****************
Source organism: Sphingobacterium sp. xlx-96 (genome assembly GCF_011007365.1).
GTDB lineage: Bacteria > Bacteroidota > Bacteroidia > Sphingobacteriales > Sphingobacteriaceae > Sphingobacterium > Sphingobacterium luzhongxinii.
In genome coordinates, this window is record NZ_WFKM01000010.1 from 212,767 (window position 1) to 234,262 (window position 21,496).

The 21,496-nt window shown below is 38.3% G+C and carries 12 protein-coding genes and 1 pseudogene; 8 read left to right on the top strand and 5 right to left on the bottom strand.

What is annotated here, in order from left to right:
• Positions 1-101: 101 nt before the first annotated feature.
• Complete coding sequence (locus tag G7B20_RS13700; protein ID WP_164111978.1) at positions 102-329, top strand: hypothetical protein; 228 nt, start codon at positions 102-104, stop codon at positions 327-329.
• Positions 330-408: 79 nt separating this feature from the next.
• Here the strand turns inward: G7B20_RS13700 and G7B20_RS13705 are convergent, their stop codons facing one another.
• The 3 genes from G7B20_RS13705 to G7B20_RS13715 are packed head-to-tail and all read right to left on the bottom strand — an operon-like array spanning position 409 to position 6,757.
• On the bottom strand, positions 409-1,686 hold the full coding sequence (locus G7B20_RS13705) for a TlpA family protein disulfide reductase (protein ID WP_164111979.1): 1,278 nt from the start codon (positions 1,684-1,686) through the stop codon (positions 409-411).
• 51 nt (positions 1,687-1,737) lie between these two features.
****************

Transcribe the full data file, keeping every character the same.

Source organism: Sphingobacterium sp. xlx-96 (genome assembly GCF_011007365.1).
GTDB lineage: Bacteria > Bacteroidota > Bacteroidia > Sphingobacteriales > Sphingobacteriaceae > Sphingobacterium > Sphingobacterium luzhongxinii.
In genome coordinates, this window is record NZ_WFKM01000010.1 from 212,767 (window position 1) to 234,262 (window position 21,496).

The 21,496-nt window shown below is 38.3% G+C and carries 12 protein-coding genes and 1 pseudogene; 8 read left to right on the top strand and 5 right to left on the bottom strand.

What is annotated here, in order from left to right:
• Positions 1-101: 101 nt before the first annotated feature.
• Complete coding sequence (locus tag G7B20_RS13700; protein ID WP_164111978.1) at positions 102-329, top strand: hypothetical protein; 228 nt, start codon at positions 102-104, stop codon at positions 327-329.
• Positions 330-408: 79 nt separating this feature from the next.
• Here the strand turns inward: G7B20_RS13700 and G7B20_RS13705 are convergent, their stop codons facing one another.
• The 3 genes from G7B20_RS13705 to G7B20_RS13715 are packed head-to-tail and all read right to left on the bottom strand — an operon-like array spanning position 409 to position 6,757.
• On the bottom strand, positions 409-1,686 hold the full coding sequence (locus G7B20_RS13705) for a TlpA family protein disulfide reductase (protein ID WP_164111979.1): 1,278 nt from the start codon (positions 1,684-1,686) through the stop codon (positions 409-411).
• 51 nt (positions 1,687-1,737) lie between these two features.